HR 610 will divert 2.4 billion dollars from public schools, assuming private school and home school enrollment numbers do not change (about 13% of school-aged children total). The proposed budget cuts elementary and secondary education by about 6.1 billion dollars on top of that diversion.

In total, this is a cut of about $170 per student. But ESSA doesn’t allocate by student, it allocates by need. The schools most in need stand to lose much more than that.

Take for example, Garden City Public School district in Michigan, 16% of its student population is disabled. Six percent have autism spectrum disorders. About 52% live below the poverty line. It’s graduation rate has improved over the last five years.

If HR 610 is passed, Garden City can expect to lose 1.9 million dollars in annual funding. They will need to let go about 20 teachers, paraprofessionals, therapists, and psychologists to survive the shortfall. In a world where there is no longer a mandate to provide services to any child who does not qualify for IDEA, these cuts will come from programs and staff that help students with disabilities succeed. Students with literacy challenges will suffer the most.

Is the current distribution and focus under ESSA just right? That certainly is worth a closer work (can you say third graders). But is throwing it out the solution? HR 610 does just that.

Next post: Let’s stop testing third graders. But in until Congress acts, try one of over 200 Boom Learning resources to help your third graders practice ELA and Math skills for testing season. These are free to try.Screen Shot 2017-03-31 at 12.20.52 PM

What Changes Stays the Same

As we enter this test season, we find ourselves in the midst of uncertainty. Nonetheless, schools across the country will be testing their children in third grade and above this spring.

What will testing look like? A lot like it used to look like.

When the Every Student Succeeds Act (ESSA) was signed into law, it contained the same fundamental requirement for testing as No Child Left Behind (NCLB). Students in grades 3 through 8 must be tested in reading and math once a year, as well as once in high school. Students must also be tested in science once each in grade school, middle school, and high school.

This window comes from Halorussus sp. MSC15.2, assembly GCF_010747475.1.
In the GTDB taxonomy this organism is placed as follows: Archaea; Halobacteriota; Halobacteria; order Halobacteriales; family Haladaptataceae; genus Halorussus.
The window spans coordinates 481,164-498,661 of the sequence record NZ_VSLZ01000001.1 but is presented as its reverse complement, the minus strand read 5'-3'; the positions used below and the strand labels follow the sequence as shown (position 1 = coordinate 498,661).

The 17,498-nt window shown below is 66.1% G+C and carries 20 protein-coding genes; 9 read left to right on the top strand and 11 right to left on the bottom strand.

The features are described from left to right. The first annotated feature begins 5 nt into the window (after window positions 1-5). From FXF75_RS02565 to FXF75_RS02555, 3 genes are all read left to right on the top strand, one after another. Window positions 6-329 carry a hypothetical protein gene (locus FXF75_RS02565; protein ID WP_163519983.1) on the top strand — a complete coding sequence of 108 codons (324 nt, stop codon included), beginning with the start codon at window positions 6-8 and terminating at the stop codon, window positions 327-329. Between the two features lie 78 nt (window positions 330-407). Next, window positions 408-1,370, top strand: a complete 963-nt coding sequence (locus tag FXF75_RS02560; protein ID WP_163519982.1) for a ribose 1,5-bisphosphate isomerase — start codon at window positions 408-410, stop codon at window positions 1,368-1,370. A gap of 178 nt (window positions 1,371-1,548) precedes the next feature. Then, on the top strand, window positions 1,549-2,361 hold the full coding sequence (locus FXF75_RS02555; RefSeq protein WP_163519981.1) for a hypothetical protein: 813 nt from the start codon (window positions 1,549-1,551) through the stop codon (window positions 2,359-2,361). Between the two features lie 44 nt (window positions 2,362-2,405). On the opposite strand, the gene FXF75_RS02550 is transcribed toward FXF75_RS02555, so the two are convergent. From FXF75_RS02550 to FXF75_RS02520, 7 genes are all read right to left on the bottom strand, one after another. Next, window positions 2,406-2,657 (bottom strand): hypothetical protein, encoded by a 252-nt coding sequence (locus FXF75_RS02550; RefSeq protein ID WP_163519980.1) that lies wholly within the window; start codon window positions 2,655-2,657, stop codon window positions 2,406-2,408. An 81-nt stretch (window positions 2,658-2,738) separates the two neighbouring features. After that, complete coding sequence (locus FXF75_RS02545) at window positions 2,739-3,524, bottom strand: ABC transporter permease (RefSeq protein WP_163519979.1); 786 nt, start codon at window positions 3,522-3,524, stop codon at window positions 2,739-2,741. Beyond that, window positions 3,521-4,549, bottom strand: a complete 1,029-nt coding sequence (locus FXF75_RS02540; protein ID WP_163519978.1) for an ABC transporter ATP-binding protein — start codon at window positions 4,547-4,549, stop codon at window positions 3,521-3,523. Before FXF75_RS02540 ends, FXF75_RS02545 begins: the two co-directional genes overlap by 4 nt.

The good news is that the results of those tests will no longer be used in the flawed adequate yearly progress formula of NCLB. Under NCLB, something as simple as a single child having a bad year (hello—health issues, family challenges, new school, you name it) could result in a school be labeled as failing. Worse, it imposed penalties on schools for failing to meet its unrealistic standards.

Although testing remains a component of ESSA, tests no longer are the sole measure of school quality. Struggling schools now receive additional assistance, rather than penalties.

The nitty gritty, however, is in the details. The regulations finalized in November of 2016 are currently suspended under an executive order. Congress is considering a variety of actions, ranging from joint resolutions to legislation, that could overturn or negate the regulations and even ESSA.

What is a state to do?

The Secretary of Education advised states to proceed with preparing and submitting their consolidated plans. Absent action from Congress or the Department of Education, the November regulations will go into effect on March 21, 2017.

Expect states to stay the course. This spring will look like last spring. Unless testing requirements are repealed outright, change on testing plans will proceed at about the same pace as turning the Titanic.

To get you prepared for testing we have featured in our store right now a variety of ELA materials.

Screen Shot 2017-03-22 at 4.00.46 PM

#testingiscoming